Consciousness came slowly this morning for Phoenyx Blake. Blurry, dreamy images flashed in her reluctantly waking mind—images that didn’t make sense. She had vague memories of being carried, as if over a strong man’s shoulder. Did I really have that much to drink last night? Come to think of it, she couldn’t remember much at all of the night before. Her head was aching fiercely, an incentive to stay asleep as long as she could. However, her aching back made it too difficult to sleep any longer.
She opened her eyes, the fuzzy world coming more into focus with each blink.
She didn’t expect what she saw. There was a bright florescent light overhead—attached to a dark gray cement ceiling—creating an illusion of darkness despite the light. As her eyes wandered, she saw thick metal rods descending from the ceiling to one side of her. Her other senses came into focus, making her aware of the scents of dust and mildew, and of the frigid chill that clung to her bare arms and rose prickly goosebumps. Fear suddenly struck her as she realized she was in some kind of jail cell.
She sat up quickly, her hands rushing to her head to fight the dizziness her quick movement caused.
“You’re awake,” a soft female voice said next to her.
Phoenyx removed her hands to see a girl about her age sitting in the corner of the cell to her right. Her arms were wrapped around her knees.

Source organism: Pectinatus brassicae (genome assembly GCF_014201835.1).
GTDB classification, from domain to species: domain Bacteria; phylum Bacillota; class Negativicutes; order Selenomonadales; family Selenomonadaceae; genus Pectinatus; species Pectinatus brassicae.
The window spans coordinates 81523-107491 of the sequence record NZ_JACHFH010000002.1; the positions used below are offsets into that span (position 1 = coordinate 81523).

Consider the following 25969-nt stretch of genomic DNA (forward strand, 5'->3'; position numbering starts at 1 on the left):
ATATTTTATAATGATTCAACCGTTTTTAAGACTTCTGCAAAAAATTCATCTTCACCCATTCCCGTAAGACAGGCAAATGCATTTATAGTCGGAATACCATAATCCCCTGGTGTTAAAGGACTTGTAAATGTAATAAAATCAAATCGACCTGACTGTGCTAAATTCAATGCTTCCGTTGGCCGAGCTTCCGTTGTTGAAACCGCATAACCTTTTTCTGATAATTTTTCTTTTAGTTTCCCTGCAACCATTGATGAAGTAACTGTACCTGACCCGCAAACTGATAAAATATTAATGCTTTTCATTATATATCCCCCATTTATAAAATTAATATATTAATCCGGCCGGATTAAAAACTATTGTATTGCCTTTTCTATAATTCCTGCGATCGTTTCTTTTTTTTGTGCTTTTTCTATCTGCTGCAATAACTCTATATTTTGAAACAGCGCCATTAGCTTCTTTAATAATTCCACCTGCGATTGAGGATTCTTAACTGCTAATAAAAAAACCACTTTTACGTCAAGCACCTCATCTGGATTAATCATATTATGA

“I tried to wake you earlier but you were out cold,” the girl said in a timid voice.
Phoenyx took a moment to scrutinize the girl. Her long, curly brown hair was the color of tree bark fresh off an oak tree. Her large eyes were very green, like fresh spring grass. Her small, round and sweetly pretty face was scrunched by worry at the moment and streaked with pale lines as though she had been crying. She was wearing jeans, a plain white T-shirt, and gray tennis shoes.
“Wh…where are we?” Phoenyx asked, trying to make sense of her surroundings.
She looked around. They were in a small square room, all four walls and the floor the same gray cement as the ceiling. There was a row of iron bars dividing the room, and another perpendicular to that meeting up halfway, creating two small cells, each with a toilet against the wall. They were in the right cell and the left one was empty. Across from the cells was one heavy-looking door. There were no windows in this room. There weren’t even air vents.